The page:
KARACHI: The government will hope to find a balance between reforms to satisfy the International Monetary Fund and measures to win over voters in an imminent election in its budget for 2023-24 to be announced on Friday, analysts said.
Pakistan’s IMF programme runs out this month with about $2.5 billion in funds yet to be released as it struggles to strike an agreement with the lender, as it grapples with record inflation, fiscal imbalances and low reserves.
A general election is due by November, which the government will be hoping will end turmoil arising from a protest campaign former premier Imran Khan has led since he was ousted last year.
Former finance minister Miftah Ismail said it was essential for the government to secure IMF funding so there was little chance of an expansionary budget.
“Without the IMF, it would be very difficult for Pakistan to survive the next fiscal year, so I’m sure the government will come up with a budget that is more or less in line with IMF prescriptions,” Ismail said.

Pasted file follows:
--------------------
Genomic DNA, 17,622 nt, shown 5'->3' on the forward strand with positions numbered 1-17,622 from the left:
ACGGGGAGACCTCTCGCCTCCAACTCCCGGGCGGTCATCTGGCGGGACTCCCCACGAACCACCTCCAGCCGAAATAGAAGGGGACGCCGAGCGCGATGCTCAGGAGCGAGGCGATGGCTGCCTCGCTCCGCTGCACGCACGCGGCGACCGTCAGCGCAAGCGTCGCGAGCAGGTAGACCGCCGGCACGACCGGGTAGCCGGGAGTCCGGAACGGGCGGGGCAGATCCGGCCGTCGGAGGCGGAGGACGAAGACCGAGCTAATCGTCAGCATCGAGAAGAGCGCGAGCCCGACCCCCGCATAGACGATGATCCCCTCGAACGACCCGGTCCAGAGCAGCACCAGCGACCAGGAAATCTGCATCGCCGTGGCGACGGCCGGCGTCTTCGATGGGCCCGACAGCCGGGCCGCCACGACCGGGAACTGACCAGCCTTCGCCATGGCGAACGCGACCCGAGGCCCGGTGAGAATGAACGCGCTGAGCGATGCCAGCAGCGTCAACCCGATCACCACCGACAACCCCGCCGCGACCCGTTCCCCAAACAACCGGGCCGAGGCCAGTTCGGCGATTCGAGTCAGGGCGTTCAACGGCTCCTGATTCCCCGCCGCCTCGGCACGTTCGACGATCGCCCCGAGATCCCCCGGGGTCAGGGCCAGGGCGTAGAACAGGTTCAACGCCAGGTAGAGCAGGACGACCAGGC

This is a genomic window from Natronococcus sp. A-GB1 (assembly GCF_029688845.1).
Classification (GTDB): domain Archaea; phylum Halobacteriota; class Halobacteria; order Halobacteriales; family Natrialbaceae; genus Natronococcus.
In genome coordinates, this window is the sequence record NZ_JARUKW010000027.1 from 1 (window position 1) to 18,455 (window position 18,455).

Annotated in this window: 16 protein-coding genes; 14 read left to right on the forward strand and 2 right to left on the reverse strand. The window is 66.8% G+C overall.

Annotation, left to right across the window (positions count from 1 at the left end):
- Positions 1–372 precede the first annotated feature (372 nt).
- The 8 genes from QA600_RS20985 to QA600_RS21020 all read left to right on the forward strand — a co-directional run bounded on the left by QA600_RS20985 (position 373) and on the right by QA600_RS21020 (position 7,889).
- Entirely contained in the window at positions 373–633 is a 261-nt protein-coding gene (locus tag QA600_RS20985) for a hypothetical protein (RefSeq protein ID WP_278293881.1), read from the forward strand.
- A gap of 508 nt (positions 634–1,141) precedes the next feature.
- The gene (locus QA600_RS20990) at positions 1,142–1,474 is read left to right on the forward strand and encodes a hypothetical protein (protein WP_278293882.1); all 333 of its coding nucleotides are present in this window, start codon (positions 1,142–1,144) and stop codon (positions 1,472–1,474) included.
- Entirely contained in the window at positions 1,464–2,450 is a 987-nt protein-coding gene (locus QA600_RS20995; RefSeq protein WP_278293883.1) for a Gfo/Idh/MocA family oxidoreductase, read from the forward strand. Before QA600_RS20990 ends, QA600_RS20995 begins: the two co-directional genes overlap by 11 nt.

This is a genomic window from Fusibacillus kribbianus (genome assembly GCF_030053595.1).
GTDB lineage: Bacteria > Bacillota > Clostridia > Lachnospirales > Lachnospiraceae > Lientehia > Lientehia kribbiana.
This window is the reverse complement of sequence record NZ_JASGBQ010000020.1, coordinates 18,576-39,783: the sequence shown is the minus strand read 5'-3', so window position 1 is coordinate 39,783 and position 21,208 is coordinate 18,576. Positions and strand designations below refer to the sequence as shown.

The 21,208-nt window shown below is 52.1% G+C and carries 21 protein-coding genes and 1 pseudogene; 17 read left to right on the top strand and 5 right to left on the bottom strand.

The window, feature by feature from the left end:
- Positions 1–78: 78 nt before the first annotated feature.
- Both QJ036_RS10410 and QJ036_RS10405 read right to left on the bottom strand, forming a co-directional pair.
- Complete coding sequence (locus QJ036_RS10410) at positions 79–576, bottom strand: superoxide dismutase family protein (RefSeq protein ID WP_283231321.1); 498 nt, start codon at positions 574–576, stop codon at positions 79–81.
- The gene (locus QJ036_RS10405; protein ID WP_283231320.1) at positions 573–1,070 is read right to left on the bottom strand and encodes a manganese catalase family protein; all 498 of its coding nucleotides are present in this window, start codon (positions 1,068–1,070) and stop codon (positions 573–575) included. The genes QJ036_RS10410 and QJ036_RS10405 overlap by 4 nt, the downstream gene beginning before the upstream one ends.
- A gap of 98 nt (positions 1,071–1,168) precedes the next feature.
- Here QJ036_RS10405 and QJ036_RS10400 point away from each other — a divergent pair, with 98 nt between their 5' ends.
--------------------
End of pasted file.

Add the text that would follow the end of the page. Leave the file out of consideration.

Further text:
A staff-level IMF agreement to release $1.1 billion of a $7bn package has been delayed since November.
The funds are crucial for Pakistan to avert a balance of payments crisis, and most analysts believe that even after the expiry of the current programme, Pakistan will have to seek a bailout in the upcoming fiscal to avert defaulting on debt obligations.
The SBP reserves can cover imports for about a month.
Inflation surged to 37.97pc in May, a record for the second consecutive month and the highest rate in South Asia.
With the general election looming, some analysts believe the government will announce vote-winning measures on Friday, even if the promises have to be scaled back later.
Fahad Rauf, head of research at Ismail Iqbal Securities, said he expected a pay rise for government employees and a package for the agriculture sector, with more of a burden being piled on an already narrow tax base, and a few, if any, meaningful steps to broaden it.
Independent economist Sakib Sherani said he too believed the budget would be full of populist pre-election measures that would be unlikely to survive the July-September quarter, given the necessity of more IMF support.
Published in Dawn, June 8th, 2023